As Robert Gordon said, headlamps are big and bulky. A big crate may have 30 of them and take a lot of real estate.

          • 0 avatar
            RobertRyan

            @Athos Nobile,
            Also known as Denvermike and quite a few other Alias’s on on TTAC and PUTC. I think Lou from BC could rattle them off.
            Expert on the Ford Falcon and Australian car culture, but does not come from Australia.. Which he admitted himself. Parrots exactly what Alan Mullaly said in his speech.
            He like his alias’s believe the F150 should be exported worldwide and the “:chicken tax” is harmless.

          • 0 avatar
            RobertRyan

            @Billfrombuckhead
            “Maybe Ford of Oz could have helped the sorry “Lincoln Motorcar Company””
            Ford Australia had the Australian equivalent of the Falcon that could have helped Lincoln, but Ford US managment knew better.

          • 0 avatar
            danio3834

            It would certainly seem that starting from the ground up as a global product intended for LHD and RHD would be the most effective method.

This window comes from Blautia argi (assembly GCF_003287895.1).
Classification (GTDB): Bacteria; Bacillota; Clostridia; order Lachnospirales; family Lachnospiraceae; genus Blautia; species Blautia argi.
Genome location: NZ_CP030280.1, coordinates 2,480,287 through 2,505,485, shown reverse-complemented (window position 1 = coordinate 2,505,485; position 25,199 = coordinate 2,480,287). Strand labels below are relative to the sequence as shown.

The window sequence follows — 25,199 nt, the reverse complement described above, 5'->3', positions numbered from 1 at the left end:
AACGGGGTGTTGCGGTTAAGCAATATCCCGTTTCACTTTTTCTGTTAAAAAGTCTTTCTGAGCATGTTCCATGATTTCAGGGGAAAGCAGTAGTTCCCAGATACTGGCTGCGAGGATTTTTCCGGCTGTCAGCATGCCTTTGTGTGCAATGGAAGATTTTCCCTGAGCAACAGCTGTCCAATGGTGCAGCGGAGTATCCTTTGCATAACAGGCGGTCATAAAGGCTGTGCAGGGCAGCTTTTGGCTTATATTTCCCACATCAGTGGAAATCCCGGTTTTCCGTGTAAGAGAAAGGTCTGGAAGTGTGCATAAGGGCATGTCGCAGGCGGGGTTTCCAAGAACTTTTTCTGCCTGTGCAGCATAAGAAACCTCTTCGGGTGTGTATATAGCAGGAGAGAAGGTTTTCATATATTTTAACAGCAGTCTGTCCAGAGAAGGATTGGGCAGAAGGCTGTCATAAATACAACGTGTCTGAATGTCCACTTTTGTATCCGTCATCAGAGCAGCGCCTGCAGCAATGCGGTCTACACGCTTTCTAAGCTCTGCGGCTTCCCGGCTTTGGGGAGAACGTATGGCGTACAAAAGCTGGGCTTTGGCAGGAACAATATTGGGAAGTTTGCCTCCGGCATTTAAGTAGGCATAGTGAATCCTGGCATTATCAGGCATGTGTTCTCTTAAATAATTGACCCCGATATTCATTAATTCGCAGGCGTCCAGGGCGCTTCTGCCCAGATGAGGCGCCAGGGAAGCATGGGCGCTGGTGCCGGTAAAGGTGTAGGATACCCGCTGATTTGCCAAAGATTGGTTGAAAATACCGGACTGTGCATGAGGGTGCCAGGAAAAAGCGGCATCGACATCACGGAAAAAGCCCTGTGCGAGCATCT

That being said, I don’t think we’ve seen the end of RWD performance sedans from Ford. Since the S550 Mustang will be built in both LHD and RHD, building a sedan that is both should be much more cost effective this time around.

          • 0 avatar
            doctor olds

            @Athos Nobile- I can vouch for you, and also for Gordon exhibiting understanding of issues around car production. Barely organized chaos, it sometimes seems.

            I virtually grew up in the biggest car assembly plant in North America almost every one of my first thirty or so years.

            From people manhandling bodies dropped through a hole in the second floor unto a moving chassis, to todays AGVs and automated chassis-body marriage, “what a long strange trip its been.”